Using aws CLI, on mfa enabled environments
January 14, 2019
If you have worked for a while with aws cli client, or with other AWS products or libraries you may have come across a situation where MFA(multi-factor authentication) was enabled on the console access keys due to a enforced security policy, and you had to authenticate against aws using a MFA device/application.
In this particular case, we are going to use one or more AWS accounts.
In order to use the aws cli, on aws accounts that have MFA enabled, you will have to manually authenticate against aws, or use some tool to automate the mfa login process. The tool we are going to use is aws-mfa-login. More details here: https://pypi.org/project/aws-mfa-login/ You will need to install it using python pip:
$pip install aws-mfa-login
$ aws-mfa-login --help usage: aws-mfa-login [-h] [--token TOKEN] [--profile PROFILE | --serial SERIAL] [--fish | --bash] optional arguments: -h, --help show this help message and exit --token TOKEN MFA token to use for login --profile PROFILE AWS Profile to read MFA Serial from --serial SERIAL MFA device serial (e.g. arn:aws:iam::00000000000:mfa/myiamuser) --fish Override shell guessing, set to fish (use "set -e") --bash Override shell guessing, set to bash (use "unset")
After the mfa tool is installed, you must make sure that you have the aws cli tools installed. You can find more details on how to do that here: https://aws.amazon.com/cli/
AWS profiles will have to be set-up in your home directory
.aws/ so you can use the mfa login tool.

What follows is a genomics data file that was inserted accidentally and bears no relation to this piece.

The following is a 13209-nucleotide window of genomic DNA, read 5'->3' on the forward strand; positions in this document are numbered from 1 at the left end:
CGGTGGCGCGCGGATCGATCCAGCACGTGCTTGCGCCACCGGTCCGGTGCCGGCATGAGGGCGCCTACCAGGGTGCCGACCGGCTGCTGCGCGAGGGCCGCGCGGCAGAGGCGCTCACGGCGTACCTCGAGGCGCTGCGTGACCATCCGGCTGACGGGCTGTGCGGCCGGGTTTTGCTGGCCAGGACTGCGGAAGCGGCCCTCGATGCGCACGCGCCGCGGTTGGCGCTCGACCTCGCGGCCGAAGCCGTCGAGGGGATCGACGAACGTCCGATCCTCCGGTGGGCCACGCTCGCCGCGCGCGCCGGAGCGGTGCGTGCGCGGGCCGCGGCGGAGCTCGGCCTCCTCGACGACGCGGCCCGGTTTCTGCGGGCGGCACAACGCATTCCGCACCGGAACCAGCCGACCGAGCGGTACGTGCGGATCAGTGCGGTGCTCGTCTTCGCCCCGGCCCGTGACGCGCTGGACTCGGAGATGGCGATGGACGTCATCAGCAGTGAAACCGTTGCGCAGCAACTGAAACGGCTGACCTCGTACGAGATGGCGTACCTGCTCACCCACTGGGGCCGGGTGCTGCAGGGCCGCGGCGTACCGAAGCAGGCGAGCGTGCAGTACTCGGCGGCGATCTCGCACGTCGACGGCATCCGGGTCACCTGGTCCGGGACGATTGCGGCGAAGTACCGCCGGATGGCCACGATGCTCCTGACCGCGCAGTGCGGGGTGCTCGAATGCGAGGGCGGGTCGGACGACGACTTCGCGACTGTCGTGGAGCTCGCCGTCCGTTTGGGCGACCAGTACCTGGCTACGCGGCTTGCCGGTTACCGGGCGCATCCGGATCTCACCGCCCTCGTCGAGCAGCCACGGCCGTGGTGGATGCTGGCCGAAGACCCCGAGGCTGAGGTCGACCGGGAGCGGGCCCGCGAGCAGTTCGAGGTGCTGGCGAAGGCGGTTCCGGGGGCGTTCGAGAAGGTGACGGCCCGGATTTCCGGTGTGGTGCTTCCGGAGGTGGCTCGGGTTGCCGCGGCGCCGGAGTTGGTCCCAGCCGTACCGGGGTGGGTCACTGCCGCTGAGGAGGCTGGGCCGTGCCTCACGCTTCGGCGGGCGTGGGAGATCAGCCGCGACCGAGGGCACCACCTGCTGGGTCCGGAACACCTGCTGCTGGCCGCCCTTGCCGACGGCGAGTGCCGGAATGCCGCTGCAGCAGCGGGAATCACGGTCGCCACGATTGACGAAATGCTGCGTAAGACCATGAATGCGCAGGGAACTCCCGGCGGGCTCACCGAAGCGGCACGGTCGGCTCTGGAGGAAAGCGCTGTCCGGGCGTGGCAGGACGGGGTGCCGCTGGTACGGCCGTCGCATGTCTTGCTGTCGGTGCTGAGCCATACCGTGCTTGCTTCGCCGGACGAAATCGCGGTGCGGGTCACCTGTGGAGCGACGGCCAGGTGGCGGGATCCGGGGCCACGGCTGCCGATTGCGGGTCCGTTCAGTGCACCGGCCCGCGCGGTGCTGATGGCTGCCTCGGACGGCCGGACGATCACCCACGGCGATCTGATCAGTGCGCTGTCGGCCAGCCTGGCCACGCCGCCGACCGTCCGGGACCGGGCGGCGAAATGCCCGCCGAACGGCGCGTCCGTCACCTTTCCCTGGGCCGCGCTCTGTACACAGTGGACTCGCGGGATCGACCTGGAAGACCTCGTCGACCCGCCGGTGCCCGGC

1) Create a file named config, containing the profile definitions. Details in the snippet below. Please make sure
to replace the username after
XXXXXX:mfa/, and the account number if you need another account. The example below is
configured for the account1 account. If you need a new account copy the [profile] and create a new one, replacing the region, output, and mfa_serial contents.
[profile default] region = eu-west-1 output = json [profile account1] region = us-west-2 output = json mfa_serial = arn:aws:iam::927526524062:mfa/username
2) Create a new file named credentials, and add your key_id and access secrets. Keep in mind that you will have to keep the naming convention from the config file you created earlier.
[default] aws_access_key_id = AKIAXXXXXXXXXXXXXXXX aws_secret_access_key = 4JFI8XXXXXXXXXXXXXXXXXXX [account1] aws_access_key_id = AKIDRXXXXXXXXXXXXXXX aws_secret_access_key=7DFJ5XXXXXXXXXXXXXXXXXXXXX
3) After the files are configured correctly, you can use the
aws-mfa-utility, to generate your new environment
$aws-mfa-login --profile account1 MFA token: 123456 export AWS_ACCESS_KEY_ID=AKIAXXXXXXXXXXXXXXXX export AWS_SECRET_ACCESS_KEY=7DFJ5XXXXXXXXXXXXXXXXXXXXX export AWS_SESSION_TOKEN=FQodyXXXXXXXXXXXXXXXXXXXXXXXXXXXXXXXXXXXXX
After you execute the command you will be asked for your mfa token, which you will get from your mfa device.
Given your attempt was successful, you will be given a number of aws environment variables, which you will have to set as your local environment variables, by simply pasting the output to your console.
A short test to see if everything worked fine can be done by listing s3 buckets in your account:
$aws s3 ls
If you are using multiple accounts in multiple regions, you may encounter issues with your default region, and you may need to set it manually. The region can be manually set like this:
The AWS CLI can be a useful and powerful tool in your work with amazon web services, but sometimes using it in a mfa enabled environment(due to security policies) can be a pain. Aws-mfa-login tool is a great addition to your arsenal, making your work, authenticating against aws a whole lot easier.